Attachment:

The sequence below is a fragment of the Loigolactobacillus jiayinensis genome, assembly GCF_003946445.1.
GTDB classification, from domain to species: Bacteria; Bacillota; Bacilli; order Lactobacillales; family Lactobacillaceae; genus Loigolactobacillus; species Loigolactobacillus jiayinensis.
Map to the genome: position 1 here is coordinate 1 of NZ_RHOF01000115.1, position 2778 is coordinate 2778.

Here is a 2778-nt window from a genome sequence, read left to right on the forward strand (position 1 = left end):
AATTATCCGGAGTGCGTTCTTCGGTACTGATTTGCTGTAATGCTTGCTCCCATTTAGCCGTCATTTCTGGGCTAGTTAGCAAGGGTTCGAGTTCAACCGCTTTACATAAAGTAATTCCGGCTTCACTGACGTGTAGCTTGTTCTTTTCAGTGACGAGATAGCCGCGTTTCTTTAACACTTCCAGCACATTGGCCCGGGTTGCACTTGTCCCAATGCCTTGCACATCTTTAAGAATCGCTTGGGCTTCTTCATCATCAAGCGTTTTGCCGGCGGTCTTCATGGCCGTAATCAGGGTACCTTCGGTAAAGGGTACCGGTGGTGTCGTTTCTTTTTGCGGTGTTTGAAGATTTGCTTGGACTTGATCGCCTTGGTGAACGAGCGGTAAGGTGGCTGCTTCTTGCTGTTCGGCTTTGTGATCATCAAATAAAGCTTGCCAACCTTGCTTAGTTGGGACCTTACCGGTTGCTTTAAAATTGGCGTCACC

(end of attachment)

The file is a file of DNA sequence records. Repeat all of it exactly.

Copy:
The sequence below is a fragment of the Loigolactobacillus jiayinensis genome, assembly GCF_003946445.1.
GTDB classification, from domain to species: Bacteria; Bacillota; Bacilli; order Lactobacillales; family Lactobacillaceae; genus Loigolactobacillus; species Loigolactobacillus jiayinensis.
Map to the genome: position 1 here is coordinate 1 of NZ_RHOF01000115.1, position 2778 is coordinate 2778.

Here is a 2778-nt window from a genome sequence, read left to right on the forward strand (position 1 = left end):
AATTATCCGGAGTGCGTTCTTCGGTACTGATTTGCTGTAATGCTTGCTCCCATTTAGCCGTCATTTCTGGGCTAGTTAGCAAGGGTTCGAGTTCAACCGCTTTACATAAAGTAATTCCGGCTTCACTGACGTGTAGCTTGTTCTTTTCAGTGACGAGATAGCCGCGTTTCTTTAACACTTCCAGCACATTGGCCCGGGTTGCACTTGTCCCAATGCCTTGCACATCTTTAAGAATCGCTTGGGCTTCTTCATCATCAAGCGTTTTGCCGGCGGTCTTCATGGCCGTAATCAGGGTACCTTCGGTAAAGGGTACCGGTGGTGTCGTTTCTTTTTGCGGTGTTTGAAGATTTGCTTGGACTTGATCGCCTTGGTGAACGAGCGGTAAGGTGGCTGCTTCTTGCTGTTCGGCTTTGTGATCATCAAATAAAGCTTGCCAACCTTGCTTAGTTGGGACCTTACCGGTTGCTTTAAAATTGGCGTCACC